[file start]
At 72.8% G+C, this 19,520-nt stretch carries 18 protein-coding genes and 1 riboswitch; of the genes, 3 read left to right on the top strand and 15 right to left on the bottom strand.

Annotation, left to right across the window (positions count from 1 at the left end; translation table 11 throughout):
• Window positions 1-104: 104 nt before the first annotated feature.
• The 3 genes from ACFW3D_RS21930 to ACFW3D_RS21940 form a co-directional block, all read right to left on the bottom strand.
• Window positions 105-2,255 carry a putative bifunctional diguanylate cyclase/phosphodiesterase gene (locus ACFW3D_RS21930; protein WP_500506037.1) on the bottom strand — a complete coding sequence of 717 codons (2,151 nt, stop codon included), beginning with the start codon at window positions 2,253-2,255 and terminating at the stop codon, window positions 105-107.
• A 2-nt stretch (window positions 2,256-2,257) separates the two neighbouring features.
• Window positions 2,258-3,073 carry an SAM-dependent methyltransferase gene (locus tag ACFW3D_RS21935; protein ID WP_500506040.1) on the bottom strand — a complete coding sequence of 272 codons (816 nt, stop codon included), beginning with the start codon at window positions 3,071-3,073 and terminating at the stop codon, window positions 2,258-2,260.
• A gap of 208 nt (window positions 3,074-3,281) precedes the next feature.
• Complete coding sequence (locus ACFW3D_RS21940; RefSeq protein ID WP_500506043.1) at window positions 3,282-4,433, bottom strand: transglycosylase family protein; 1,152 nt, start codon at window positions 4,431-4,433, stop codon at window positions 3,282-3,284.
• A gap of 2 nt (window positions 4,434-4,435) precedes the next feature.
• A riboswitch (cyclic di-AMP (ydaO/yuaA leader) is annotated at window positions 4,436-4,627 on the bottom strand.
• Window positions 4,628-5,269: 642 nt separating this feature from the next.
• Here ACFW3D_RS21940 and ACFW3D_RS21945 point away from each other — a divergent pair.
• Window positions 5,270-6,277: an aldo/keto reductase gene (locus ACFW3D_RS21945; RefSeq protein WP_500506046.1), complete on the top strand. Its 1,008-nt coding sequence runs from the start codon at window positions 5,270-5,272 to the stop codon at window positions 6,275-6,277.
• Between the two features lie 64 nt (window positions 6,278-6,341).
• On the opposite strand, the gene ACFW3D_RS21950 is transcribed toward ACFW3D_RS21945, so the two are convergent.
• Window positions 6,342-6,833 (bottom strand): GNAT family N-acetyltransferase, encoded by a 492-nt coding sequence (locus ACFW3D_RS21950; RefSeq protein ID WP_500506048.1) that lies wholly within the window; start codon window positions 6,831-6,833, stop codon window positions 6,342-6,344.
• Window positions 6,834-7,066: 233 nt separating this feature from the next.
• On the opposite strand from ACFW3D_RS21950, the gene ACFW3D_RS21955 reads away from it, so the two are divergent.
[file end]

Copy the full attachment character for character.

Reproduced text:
At 72.8% G+C, this 19,520-nt stretch carries 18 protein-coding genes and 1 riboswitch; of the genes, 3 read left to right on the top strand and 15 right to left on the bottom strand.

Annotation, left to right across the window (positions count from 1 at the left end; translation table 11 throughout):
• Window positions 1-104: 104 nt before the first annotated feature.
• The 3 genes from ACFW3D_RS21930 to ACFW3D_RS21940 form a co-directional block, all read right to left on the bottom strand.
• Window positions 105-2,255 carry a putative bifunctional diguanylate cyclase/phosphodiesterase gene (locus ACFW3D_RS21930; protein WP_500506037.1) on the bottom strand — a complete coding sequence of 717 codons (2,151 nt, stop codon included), beginning with the start codon at window positions 2,253-2,255 and terminating at the stop codon, window positions 105-107.
• A 2-nt stretch (window positions 2,256-2,257) separates the two neighbouring features.
• Window positions 2,258-3,073 carry an SAM-dependent methyltransferase gene (locus tag ACFW3D_RS21935; protein ID WP_500506040.1) on the bottom strand — a complete coding sequence of 272 codons (816 nt, stop codon included), beginning with the start codon at window positions 3,071-3,073 and terminating at the stop codon, window positions 2,258-2,260.
• A gap of 208 nt (window positions 3,074-3,281) precedes the next feature.
• Complete coding sequence (locus ACFW3D_RS21940; RefSeq protein ID WP_500506043.1) at window positions 3,282-4,433, bottom strand: transglycosylase family protein; 1,152 nt, start codon at window positions 4,431-4,433, stop codon at window positions 3,282-3,284.
• A gap of 2 nt (window positions 4,434-4,435) precedes the next feature.
• A riboswitch (cyclic di-AMP (ydaO/yuaA leader) is annotated at window positions 4,436-4,627 on the bottom strand.
• Window positions 4,628-5,269: 642 nt separating this feature from the next.
• Here ACFW3D_RS21940 and ACFW3D_RS21945 point away from each other — a divergent pair.
• Window positions 5,270-6,277: an aldo/keto reductase gene (locus ACFW3D_RS21945; RefSeq protein WP_500506046.1), complete on the top strand. Its 1,008-nt coding sequence runs from the start codon at window positions 5,270-5,272 to the stop codon at window positions 6,275-6,277.
• Between the two features lie 64 nt (window positions 6,278-6,341).
• On the opposite strand, the gene ACFW3D_RS21950 is transcribed toward ACFW3D_RS21945, so the two are convergent.
• Window positions 6,342-6,833 (bottom strand): GNAT family N-acetyltransferase, encoded by a 492-nt coding sequence (locus ACFW3D_RS21950; RefSeq protein ID WP_500506048.1) that lies wholly within the window; start codon window positions 6,831-6,833, stop codon window positions 6,342-6,344.
• Window positions 6,834-7,066: 233 nt separating this feature from the next.
• On the opposite strand from ACFW3D_RS21950, the gene ACFW3D_RS21955 reads away from it, so the two are divergent.